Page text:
"We are living beyond our means and have difficult choices to make," Mayor Antonio Villaraigosa said Thursday.
And with that, he ordered the layoffs of 1,000 city employees to help balance the city's budget.
"Every day throughout our city, from breakfast tables to board rooms, Angelenos are working hard to make it through these tough economic times," the mayor wrote on his Web site.
We must protect our economic future," the Mayor said.
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Villaraigosa said he was exercising his authority as outlined in the city charter to take "immediate action toward balancing this fiscal year's budget, strengthening the city's credit rating and restoring the city's long- term fiscal health."
In addition to eliminating 1,000 filled positions, Villaraigosa called on the City Council to adopt an ordinance allowing city employees to retire without the usual 30- to 60-day advance application requirement, a step that would most early-retirement applicants off the city's payroll by March 13.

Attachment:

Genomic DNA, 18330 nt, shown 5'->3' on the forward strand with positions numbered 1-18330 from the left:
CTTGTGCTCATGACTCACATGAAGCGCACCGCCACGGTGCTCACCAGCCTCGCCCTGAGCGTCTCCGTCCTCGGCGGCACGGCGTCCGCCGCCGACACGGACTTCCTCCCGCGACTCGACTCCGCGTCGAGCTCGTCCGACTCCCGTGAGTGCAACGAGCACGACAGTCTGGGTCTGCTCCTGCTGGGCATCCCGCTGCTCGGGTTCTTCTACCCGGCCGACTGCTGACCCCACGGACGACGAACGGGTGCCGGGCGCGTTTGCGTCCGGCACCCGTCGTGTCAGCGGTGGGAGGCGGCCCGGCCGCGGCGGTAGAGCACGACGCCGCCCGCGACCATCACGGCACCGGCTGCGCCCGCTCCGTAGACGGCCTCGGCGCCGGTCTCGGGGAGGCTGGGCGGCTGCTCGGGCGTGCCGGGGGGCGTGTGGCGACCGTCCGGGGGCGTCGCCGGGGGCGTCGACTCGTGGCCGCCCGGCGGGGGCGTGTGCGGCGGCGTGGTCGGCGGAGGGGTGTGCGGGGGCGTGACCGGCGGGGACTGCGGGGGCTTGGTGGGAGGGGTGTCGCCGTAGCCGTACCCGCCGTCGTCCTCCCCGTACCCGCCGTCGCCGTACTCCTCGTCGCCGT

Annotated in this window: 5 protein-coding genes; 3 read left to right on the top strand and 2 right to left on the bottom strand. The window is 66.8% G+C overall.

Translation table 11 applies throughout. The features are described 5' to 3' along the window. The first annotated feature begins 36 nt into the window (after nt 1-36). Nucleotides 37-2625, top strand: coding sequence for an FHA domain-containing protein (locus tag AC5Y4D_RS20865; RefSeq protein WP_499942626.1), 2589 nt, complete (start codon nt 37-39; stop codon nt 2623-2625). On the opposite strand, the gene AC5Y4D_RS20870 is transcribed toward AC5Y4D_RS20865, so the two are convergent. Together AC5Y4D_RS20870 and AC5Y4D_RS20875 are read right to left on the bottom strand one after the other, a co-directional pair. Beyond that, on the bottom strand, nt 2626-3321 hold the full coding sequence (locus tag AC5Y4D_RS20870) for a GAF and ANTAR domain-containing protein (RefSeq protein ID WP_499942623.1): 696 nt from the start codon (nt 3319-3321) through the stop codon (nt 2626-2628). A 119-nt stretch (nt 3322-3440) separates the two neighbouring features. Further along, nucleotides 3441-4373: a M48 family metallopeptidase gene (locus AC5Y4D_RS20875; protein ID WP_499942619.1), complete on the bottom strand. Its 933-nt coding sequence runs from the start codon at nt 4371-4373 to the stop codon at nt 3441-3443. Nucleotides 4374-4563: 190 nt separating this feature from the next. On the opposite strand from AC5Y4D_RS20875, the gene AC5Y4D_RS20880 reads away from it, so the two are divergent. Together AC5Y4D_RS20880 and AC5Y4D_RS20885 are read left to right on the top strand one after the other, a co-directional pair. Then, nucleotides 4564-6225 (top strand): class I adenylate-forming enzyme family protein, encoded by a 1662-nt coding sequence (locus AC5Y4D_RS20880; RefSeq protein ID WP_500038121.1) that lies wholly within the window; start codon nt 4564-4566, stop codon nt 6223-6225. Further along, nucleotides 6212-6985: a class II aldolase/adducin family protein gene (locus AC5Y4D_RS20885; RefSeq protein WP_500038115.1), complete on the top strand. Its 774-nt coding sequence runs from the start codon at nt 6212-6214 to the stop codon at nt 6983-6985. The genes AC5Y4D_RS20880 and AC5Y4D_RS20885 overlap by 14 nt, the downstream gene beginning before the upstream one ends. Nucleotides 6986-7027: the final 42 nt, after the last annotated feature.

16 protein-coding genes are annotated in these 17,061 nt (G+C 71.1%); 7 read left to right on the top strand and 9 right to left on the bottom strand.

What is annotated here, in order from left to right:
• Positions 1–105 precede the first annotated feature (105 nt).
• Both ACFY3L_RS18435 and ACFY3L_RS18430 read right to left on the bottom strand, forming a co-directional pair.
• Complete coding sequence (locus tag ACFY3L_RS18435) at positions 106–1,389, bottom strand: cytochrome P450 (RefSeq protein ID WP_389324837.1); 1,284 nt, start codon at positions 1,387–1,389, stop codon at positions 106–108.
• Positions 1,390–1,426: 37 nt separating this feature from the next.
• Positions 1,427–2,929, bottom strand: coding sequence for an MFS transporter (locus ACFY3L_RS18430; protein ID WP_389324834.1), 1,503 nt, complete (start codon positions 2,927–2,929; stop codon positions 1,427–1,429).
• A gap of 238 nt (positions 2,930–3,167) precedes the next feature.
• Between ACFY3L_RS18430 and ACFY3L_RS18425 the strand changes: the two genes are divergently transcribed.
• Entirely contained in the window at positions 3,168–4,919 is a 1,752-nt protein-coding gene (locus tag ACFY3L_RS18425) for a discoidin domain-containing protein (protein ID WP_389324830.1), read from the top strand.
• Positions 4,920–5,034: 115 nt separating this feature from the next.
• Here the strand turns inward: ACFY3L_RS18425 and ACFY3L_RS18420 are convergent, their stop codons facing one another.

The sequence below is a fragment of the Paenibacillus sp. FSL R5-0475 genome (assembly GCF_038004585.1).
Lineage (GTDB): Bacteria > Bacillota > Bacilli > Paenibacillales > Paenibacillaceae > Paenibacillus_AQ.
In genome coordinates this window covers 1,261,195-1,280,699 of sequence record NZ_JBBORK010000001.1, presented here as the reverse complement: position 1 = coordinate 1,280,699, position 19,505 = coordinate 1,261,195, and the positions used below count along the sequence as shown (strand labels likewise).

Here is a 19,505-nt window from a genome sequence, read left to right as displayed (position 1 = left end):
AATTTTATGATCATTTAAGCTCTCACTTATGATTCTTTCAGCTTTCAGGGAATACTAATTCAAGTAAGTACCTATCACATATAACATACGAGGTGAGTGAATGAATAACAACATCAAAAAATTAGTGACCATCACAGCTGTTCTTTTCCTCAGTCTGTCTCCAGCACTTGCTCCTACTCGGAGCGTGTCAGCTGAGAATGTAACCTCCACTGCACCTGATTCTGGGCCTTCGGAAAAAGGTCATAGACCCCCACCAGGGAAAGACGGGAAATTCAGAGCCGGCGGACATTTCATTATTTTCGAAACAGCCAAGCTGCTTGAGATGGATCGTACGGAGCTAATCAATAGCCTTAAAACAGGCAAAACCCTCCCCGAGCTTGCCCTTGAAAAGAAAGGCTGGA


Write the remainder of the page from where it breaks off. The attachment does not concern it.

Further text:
He also asked the council to transfer $40 million in uncommitted funds to the city's General Fund.
On Wednesday, the City Council -- after hearing hours of impassioned testimony from city workers desperate to keep their jobs -- voted unanimously not to implement any layoffs for 30 days, even though the city's deficit had ballooned to $212 million and was expected to increase daily.
The reprieve was aimed at giving the council time to come up with alternative cost-cutting proposals that would minimize -- perhaps even eliminate -- what budget analysts said was a need to cut as many as 1,500 civilian jobs.
There were 27,592 people employed by the city government as of Dec. 1.
While Villaraigosa ordered the elimination of 1,000 filled positions, he said up to 360 of the affected workers could be eligible to transfer to specially funded positions or other jobs that are not paid for by the city's General Fund.